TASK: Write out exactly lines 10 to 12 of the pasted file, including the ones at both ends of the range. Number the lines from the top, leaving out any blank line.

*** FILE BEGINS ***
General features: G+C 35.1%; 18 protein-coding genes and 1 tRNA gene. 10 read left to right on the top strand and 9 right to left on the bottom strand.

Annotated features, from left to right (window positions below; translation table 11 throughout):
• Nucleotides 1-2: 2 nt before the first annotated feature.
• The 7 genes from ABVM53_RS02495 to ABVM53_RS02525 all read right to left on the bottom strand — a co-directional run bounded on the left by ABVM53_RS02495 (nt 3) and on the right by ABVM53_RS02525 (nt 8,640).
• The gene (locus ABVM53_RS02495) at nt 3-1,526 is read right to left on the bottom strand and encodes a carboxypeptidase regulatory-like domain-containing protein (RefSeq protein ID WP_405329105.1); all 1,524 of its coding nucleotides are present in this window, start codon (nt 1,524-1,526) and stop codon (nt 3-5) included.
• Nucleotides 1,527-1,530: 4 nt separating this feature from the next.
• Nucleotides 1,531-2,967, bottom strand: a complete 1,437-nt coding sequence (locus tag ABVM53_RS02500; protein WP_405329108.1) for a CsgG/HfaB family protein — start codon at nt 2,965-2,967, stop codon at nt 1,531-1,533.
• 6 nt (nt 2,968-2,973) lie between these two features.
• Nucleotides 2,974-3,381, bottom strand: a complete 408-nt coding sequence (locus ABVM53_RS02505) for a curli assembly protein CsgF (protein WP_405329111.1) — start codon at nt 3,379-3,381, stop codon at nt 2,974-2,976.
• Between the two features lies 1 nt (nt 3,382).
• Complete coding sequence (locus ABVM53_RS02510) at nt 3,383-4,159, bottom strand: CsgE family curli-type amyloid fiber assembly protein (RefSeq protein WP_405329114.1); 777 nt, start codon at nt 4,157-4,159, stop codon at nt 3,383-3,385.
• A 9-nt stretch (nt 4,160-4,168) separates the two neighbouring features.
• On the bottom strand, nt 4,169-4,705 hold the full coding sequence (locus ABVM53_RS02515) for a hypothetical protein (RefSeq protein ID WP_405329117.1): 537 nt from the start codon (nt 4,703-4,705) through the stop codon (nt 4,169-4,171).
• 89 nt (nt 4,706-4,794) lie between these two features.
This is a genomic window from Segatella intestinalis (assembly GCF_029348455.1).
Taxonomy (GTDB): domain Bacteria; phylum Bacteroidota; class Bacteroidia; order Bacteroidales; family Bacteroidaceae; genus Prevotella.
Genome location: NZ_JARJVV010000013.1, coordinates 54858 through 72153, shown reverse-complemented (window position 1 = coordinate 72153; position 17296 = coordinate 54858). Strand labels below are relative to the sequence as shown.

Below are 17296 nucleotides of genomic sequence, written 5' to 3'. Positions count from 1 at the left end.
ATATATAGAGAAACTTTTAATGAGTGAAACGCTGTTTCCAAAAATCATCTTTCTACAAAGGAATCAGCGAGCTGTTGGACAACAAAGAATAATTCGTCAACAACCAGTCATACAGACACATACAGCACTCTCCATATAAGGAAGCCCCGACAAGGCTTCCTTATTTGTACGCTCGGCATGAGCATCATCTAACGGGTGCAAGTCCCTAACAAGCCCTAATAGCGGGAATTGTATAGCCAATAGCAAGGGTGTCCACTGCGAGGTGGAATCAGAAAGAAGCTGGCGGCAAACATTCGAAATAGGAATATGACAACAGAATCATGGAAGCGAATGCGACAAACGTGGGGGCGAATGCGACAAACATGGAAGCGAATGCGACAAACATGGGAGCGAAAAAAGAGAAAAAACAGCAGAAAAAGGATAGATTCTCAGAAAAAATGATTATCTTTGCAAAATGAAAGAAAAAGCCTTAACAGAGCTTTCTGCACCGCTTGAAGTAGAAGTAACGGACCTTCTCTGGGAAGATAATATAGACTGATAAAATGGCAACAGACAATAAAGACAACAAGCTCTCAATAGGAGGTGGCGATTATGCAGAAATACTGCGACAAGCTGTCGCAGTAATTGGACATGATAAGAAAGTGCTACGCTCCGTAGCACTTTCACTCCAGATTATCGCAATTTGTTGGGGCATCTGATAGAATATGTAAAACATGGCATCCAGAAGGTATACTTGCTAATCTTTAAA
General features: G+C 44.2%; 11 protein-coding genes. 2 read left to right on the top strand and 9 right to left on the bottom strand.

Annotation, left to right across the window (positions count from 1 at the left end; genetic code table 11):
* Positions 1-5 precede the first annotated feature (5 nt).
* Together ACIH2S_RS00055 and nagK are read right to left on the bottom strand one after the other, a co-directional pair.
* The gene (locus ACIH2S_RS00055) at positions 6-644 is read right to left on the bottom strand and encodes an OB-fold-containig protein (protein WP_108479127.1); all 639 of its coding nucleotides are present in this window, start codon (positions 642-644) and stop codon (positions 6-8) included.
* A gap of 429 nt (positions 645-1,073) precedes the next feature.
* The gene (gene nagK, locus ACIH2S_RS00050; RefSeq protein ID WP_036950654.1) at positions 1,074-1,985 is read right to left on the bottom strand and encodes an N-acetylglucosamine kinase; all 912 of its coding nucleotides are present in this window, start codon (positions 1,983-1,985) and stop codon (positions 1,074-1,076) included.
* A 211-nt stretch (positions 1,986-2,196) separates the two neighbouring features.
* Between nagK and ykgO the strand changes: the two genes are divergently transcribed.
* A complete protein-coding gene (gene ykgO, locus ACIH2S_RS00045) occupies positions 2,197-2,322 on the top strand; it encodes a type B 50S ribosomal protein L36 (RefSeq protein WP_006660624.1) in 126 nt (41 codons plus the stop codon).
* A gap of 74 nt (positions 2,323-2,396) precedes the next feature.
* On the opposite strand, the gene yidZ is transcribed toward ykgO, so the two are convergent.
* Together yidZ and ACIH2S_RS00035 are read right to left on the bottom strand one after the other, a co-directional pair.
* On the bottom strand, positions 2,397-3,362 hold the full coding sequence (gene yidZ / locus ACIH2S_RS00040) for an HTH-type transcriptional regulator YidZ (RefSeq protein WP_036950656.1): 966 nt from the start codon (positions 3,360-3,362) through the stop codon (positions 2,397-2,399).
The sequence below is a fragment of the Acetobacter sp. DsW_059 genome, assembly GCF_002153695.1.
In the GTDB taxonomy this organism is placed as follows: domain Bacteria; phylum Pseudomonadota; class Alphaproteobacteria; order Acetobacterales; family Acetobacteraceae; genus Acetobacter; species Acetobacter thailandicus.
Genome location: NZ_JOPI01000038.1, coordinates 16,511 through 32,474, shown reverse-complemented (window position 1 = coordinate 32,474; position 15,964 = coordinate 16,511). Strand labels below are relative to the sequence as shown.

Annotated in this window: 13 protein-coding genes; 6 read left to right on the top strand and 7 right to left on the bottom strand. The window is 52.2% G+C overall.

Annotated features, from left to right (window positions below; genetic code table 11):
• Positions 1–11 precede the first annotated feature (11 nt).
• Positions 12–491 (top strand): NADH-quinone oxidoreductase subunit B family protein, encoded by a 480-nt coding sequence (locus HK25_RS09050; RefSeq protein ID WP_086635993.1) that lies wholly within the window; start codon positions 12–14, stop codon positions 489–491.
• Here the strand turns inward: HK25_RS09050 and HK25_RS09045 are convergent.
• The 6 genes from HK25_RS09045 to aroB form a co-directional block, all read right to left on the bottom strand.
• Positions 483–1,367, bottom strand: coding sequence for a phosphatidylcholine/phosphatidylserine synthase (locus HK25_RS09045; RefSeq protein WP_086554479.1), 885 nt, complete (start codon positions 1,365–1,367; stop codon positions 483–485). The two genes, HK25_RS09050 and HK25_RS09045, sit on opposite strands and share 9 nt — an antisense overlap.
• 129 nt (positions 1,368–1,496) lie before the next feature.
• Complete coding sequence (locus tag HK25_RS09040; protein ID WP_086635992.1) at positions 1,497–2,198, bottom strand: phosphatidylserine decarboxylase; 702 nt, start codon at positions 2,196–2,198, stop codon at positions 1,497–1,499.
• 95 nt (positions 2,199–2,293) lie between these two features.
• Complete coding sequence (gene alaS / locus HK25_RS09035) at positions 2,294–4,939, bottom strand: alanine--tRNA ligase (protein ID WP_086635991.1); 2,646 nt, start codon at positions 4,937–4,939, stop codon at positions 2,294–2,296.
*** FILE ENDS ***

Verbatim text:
• Between the two features lies 1 nt (nt 3,382).
• Complete coding sequence (locus ABVM53_RS02510) at nt 3,383-4,159, bottom strand: CsgE family curli-type amyloid fiber assembly protein (RefSeq protein WP_405329114.1); 777 nt, start codon at nt 4,157-4,159, stop codon at nt 3,383-3,385.
• A 9-nt stretch (nt 4,160-4,168) separates the two neighbouring features.